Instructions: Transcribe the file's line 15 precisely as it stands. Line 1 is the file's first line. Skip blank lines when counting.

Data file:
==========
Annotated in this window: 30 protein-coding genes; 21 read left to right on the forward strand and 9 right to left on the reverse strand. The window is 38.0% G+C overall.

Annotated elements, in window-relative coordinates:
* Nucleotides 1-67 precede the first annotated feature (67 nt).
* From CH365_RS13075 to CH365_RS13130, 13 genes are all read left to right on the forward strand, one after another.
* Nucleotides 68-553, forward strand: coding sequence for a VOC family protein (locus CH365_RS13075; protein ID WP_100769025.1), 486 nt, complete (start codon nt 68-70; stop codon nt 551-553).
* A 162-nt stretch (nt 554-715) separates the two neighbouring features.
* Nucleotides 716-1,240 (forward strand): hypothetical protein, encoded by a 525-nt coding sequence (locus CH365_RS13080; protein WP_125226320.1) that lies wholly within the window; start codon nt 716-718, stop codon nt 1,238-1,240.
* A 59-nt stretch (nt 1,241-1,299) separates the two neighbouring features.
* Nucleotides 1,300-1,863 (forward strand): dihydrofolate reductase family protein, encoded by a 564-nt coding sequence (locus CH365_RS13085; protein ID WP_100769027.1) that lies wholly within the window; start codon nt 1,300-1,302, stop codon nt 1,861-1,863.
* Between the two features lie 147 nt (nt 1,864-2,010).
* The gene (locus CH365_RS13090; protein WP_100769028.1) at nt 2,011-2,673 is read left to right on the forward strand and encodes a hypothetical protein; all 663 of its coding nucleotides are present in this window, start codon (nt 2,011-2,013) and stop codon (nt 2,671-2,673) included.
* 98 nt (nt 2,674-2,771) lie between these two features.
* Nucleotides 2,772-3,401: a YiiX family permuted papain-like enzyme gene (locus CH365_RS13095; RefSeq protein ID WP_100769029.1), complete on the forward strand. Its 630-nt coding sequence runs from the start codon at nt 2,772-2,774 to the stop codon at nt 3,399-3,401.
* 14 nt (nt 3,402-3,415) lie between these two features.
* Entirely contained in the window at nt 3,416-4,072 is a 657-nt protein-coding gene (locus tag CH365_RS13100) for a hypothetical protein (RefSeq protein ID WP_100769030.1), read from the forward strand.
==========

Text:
* Entirely contained in the window at nt 3,416-4,072 is a 657-nt protein-coding gene (locus tag CH365_RS13100) for a hypothetical protein (RefSeq protein ID WP_100769030.1), read from the forward strand.